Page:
Advantage: Connecticut lobster roll

The Refreshment Factor

The Connecticut lobster roll may feature more seasonal flexibility, but if you’re of the opinion that seafood is best suited to a crisp and clean repast, then you’ll likely enjoy the cool temperature and satisfying tang of the Maine lobster roll. “In the summer [especially], I long for the Maine style, which is cold and refreshing. It also reminds me of summer trips up to Maine and out east to Long Island, where I would always insist on having a few lobster salad rolls,” says Telepan.

Advantage: Maine lobster roll

The “Tradition” Factor

Contrary to popular belief, the lobster roll got its start in Connecticut. However, the Maine version quickly became a hit throughout New England and ultimately spread to other regions of the United States, and most lobster-roll eaters now consider the Maine-style roll the sandwich’s Platonic ideal. The cultural impact of the Maine lobster roll in the northeastern U.S. can’t be denied, and New Englanders like chef Brian Poe of Bukowski Tavern in Cambridge and Parish Café and Tip Tap Room in Boston stand firmly behind this shoreline classic. “I feel confident that the state that has a lobster named after it (Maine Lobster), the state that has a gulf named after it (the Gulf of Maine) and the state that I know wears the Red Sox hat with unanimous pride is the state/style in which I would like my lobster roll to be consumed,” Poe tells The Manual.

Advantage: Maine lobster roll

maine lobster roll
Maine lobster roll Rez Art/Getty Images

Conclusion

Both the Maine lobster roll and the Connecticut lobster roll make an indelible impression on New England cuisine. And, because they’re both exceptional sandwiches, selecting a “winner” really comes down to personal preferences. While this writer openly admits to having a bias toward the Connecticut lobster roll (I’m a Nutmeg State native, gimme a break!), according to the standards of this survey, the classic cold Maine lobster roll ekes out a narrow victory.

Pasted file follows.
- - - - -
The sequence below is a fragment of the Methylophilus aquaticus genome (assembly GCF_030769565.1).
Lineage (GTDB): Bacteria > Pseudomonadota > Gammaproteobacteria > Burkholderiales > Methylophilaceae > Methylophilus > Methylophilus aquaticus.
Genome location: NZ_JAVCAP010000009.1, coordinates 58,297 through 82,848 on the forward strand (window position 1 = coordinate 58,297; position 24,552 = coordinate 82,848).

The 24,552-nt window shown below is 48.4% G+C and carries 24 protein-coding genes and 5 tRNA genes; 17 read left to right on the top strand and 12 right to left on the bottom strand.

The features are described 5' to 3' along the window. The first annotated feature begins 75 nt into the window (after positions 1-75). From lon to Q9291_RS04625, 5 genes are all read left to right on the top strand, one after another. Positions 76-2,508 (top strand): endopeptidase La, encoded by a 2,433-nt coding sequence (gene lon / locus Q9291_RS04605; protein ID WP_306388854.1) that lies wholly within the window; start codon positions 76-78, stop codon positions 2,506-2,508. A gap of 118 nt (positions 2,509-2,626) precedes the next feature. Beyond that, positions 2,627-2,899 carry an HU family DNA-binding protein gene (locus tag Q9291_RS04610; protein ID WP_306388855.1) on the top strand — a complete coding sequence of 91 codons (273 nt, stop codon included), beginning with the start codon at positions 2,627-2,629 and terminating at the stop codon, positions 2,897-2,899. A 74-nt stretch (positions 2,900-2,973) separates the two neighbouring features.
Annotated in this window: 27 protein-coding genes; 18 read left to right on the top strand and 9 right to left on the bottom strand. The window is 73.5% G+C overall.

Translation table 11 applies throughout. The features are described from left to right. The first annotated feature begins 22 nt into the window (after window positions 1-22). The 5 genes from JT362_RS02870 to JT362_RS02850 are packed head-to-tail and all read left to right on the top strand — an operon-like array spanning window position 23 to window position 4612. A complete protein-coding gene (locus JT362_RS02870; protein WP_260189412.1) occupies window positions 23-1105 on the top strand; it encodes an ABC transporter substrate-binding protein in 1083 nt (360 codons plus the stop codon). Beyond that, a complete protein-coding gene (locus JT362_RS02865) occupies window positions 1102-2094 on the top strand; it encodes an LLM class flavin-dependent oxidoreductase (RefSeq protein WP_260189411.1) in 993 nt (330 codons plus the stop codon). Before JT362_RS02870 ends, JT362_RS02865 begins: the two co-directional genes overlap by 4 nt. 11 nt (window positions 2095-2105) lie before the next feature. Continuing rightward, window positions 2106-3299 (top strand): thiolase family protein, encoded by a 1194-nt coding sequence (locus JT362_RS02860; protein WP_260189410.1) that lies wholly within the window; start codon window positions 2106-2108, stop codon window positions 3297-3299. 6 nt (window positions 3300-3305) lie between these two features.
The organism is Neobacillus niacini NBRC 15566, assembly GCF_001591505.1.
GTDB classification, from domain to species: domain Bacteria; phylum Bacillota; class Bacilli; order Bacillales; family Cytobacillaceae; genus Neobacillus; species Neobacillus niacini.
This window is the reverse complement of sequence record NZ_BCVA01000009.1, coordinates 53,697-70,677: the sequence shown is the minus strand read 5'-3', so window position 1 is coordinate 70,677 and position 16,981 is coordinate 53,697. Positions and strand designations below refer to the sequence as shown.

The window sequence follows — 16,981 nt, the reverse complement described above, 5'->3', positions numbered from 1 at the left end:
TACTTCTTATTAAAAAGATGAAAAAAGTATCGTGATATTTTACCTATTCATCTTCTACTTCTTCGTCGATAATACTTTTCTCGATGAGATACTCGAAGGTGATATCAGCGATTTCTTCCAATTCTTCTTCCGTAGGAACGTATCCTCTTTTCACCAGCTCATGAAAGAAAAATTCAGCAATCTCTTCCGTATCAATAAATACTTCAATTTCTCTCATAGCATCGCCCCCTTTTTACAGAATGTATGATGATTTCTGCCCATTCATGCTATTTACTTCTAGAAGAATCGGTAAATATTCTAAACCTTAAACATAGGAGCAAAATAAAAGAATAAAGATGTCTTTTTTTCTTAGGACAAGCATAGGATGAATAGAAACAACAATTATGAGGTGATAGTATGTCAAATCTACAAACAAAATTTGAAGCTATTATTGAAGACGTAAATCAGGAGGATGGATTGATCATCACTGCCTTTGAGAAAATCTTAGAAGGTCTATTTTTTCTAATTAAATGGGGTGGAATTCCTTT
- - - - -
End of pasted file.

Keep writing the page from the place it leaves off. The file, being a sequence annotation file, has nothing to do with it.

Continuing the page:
At the end of the day, a lobster roll made with impeccable ingredients will taste tremendous, regardless of its specific preparation style. As owner Paul Barker of Pauli’s in Boston very eloquently puts it: “[A good lobster roll] comes down to ingredients, preparation, and mood. Is there knuckle and claw meat, or mostly tail? Where is the lobster from? Is the bun butter-grilled brioche, or enriched white bread? If you go cold, is the mayonnaise version slathered in mayo, or simply lightly touched? There are so many variables, and as someone that has literally prepared both versions thousands of times, [I can say this]: if great ingredients are being used and it’s done right, the Maine lobster roll and the Connecticut lobster roll are both some of the best-tasting things you can have in-season.”